The new millennium saw Spain organise its first ECC Tournament, the 2000 Indoor competition, in which Spain finished a creditable fourth at its first attempt. In 2001, it competed for the first time in the ECC Trophy and U15 Second Division competitions, and 2002 saw another historic hour arrive in the development of Spanish cricket when the Costa Blanca played host to the inaugural European Cricket Academy. Since then Spain has continued a progressive path forward being well-represented in ICC European tournaments and, in 2007, Spain changed its name from the AEC to CE (Cricket España). Now, flourishing with approximately 30 clubs throughout the country and islands of Spain, the future looks positive for Spanish cricket as it continues towards its goal of achieving Association status.
Spain organised its first European Tournament, the 2000 Indoor, which saw Associates compete for the first time in this competition. Spain finished a creditable fourth in its first attempt.
Spain made its international debut in the ECC Trophy in 2001, finishing in sixth place. It played in the tournament again in 2003, this time finishing seventh. In the equivalent tournament in 2005, the European Affiliates Championship, the Spanish side put in a much-improved performance to finish in third, just missing out on promotion to Division Two of the European Championship.
In 2007, Spain played in the Division Three tournament in Belgium, finishing runners up, just missing out on promotion following a four-run defeat to Croatia in the final.
The Spanish national team currently plays in the ICC Europe Division 3 Championship, coming third out of six in the tournament it hosted in La Manga from 31 August to 5 September 2009.
By far the largest competition is the league that comprises of regional sections. The North, Central and South leagues are joined by the Lanzarote league at the end of the season to play off for the honour of being national champions.
A national Twenty20 tournament also takes place every year. Touring teams are welcomed by several clubs and in recent years, there have been clubs from Italy, the Netherlands, Ireland, Norway and the United Kingdom play matches in Spain.
Development program of Junior and Women's Cricket
With the continuing help from ICC Europe and the other cricketing authorities, there is now a sustained youth development programme in Spain and, although beset by lack of funds and personnel, this should set cricket in Spain on the right track. Spain continues to develop quickly as a cricketing nation and the juniors recently invited Chris Porter of Derbyshire County Cricket Club to oversee the running of the Junior Development programme.
The Cricket Espana schools programme is now in place with all the information going out to schools in the cricketing playing regions of Spain. The programme is designed to assist PE teachers in schools with teaching pupils how to play cricket.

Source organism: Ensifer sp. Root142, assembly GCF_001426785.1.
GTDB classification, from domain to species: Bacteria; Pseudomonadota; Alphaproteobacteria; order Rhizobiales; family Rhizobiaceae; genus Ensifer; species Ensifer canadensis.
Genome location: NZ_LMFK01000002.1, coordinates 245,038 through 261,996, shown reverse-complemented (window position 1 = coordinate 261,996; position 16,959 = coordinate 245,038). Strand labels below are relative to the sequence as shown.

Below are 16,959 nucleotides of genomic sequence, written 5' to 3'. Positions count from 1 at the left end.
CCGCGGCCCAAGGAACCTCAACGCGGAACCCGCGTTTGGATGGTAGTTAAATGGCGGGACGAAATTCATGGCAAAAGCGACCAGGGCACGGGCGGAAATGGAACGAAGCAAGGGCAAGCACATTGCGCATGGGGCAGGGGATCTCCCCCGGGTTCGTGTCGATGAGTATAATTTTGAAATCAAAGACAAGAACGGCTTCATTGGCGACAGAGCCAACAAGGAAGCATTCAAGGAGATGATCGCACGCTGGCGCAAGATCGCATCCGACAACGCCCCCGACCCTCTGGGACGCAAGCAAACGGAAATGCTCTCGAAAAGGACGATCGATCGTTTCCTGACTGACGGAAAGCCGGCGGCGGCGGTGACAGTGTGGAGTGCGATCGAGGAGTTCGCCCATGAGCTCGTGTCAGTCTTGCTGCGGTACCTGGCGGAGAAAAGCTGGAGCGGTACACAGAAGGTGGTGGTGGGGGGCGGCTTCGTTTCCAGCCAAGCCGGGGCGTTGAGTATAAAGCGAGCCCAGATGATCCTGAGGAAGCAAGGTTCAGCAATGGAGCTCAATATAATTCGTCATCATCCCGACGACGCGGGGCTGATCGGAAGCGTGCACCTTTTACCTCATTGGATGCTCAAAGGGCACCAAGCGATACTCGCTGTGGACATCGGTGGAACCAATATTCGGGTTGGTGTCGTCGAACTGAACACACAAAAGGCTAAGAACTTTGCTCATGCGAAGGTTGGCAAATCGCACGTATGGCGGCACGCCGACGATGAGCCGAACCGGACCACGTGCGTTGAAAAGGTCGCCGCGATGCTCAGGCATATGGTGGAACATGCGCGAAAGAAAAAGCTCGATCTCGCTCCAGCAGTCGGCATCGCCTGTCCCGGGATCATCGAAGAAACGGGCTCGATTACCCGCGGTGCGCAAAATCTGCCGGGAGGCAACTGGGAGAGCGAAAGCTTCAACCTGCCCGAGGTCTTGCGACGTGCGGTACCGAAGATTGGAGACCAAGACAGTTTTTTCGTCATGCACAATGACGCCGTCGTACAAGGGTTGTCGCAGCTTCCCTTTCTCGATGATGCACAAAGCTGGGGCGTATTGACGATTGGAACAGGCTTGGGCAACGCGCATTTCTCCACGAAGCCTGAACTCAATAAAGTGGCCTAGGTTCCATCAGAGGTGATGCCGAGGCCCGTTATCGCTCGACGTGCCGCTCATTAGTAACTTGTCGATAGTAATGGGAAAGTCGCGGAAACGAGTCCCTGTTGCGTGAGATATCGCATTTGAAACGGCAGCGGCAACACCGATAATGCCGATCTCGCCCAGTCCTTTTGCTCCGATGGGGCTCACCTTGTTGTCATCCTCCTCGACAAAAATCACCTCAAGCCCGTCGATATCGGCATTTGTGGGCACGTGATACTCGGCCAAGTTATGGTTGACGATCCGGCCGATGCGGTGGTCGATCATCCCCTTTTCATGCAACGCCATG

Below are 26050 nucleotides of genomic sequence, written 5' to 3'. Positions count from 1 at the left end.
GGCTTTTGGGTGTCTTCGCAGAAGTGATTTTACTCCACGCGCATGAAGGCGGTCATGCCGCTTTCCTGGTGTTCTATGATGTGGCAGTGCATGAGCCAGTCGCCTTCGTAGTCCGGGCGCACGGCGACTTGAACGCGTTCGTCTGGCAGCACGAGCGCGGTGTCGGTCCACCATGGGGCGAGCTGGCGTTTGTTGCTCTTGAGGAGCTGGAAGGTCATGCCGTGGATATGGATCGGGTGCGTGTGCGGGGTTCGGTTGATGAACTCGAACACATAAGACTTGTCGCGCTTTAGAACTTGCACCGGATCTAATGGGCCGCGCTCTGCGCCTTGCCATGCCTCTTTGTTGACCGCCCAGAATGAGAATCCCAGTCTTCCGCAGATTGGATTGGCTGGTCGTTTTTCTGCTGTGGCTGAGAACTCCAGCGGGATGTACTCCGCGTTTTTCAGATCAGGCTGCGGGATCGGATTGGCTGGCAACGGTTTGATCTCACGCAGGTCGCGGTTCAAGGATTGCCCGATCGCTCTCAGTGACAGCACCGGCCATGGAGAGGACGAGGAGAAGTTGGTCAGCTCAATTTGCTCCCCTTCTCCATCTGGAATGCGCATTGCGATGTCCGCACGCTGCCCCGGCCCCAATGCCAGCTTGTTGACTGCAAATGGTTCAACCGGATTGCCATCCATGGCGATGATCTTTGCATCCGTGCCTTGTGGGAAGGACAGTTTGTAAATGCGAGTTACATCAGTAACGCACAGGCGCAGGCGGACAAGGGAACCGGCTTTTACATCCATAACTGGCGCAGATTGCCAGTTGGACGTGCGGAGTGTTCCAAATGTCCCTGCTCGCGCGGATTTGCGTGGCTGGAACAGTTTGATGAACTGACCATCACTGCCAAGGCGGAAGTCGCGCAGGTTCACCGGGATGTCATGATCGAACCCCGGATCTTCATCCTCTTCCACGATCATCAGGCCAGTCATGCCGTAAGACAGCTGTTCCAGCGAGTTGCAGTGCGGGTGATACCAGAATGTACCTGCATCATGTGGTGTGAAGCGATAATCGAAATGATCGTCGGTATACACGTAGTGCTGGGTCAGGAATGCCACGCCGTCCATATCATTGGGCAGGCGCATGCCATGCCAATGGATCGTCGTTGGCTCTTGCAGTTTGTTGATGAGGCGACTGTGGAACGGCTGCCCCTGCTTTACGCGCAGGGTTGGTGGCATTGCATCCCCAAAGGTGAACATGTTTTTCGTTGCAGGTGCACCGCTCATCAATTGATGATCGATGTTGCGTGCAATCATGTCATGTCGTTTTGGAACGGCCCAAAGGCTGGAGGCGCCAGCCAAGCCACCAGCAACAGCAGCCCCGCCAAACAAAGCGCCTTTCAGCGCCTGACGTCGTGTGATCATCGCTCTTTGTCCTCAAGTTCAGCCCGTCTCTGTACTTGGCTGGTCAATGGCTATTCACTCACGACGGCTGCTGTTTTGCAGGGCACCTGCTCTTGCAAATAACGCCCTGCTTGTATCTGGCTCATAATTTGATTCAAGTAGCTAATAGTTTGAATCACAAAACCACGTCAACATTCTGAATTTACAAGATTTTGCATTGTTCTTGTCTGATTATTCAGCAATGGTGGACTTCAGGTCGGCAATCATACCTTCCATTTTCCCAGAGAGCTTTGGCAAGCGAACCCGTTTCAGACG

Cricket Espana supply each school who take up the offer with two Kwik Cricket sets, an introductory coaching course, discounted equipment, and the supplying of coaching manuals in Spanish.
Mar Azul International School were the first school to take part in the scheme, with 150 boys and girls being taught cricket in a structured programme at that school. It is hoped that, with sustained interest from these boys and girls, new men's and women's cricket teams will be formed in Spain.
In October 2007, the Madrid Cricket Club partnered with Unicef to organise the first Solidarity Cricket Tournament, held at the Cantarranas sports facility. It teamed up with Unicef Madrid to support its global Unite for Children, Unite against Aids campaign, aimed at combating HIV/Aids among children, with all funds raised from the event being donated to this project.
Invitations were sent out to embassies and consulates in Madrid from cricket-playing countries such as the UK, Australia, New Zealand, India, Pakistan, Sri Lanka, South Africa and Bangladesh, urging them to take part in the event and put together a team to play in the tournament. Cricket is very popular in many of the countries that are most affected by childhood Aids, including the West Indies, South Africa and Zimbabwe.
The local tie-in between Unicef and Madrid Cricket Club came just months after the ICC signed a landmark agreement with UN agencies to utilise the values of cricket in the global fight against Aids amongst children and youth. For this initiative, Madrid won the ICC Europe Best Spirit of Cricket in Partnership with UNAIDs and UNICEF Award.
In 2009, Madrid went one better and organised a charity event to raise money for the Vincente Ferrer foundation in Anantpur, India. Eight clubs from the Netherlands, Spain and the UK participated and the Lancashire and Indian legend Farokh Engineer was at the event to support the tournament. It was selected as a showcase event as part of the ICC Centenary celebrations.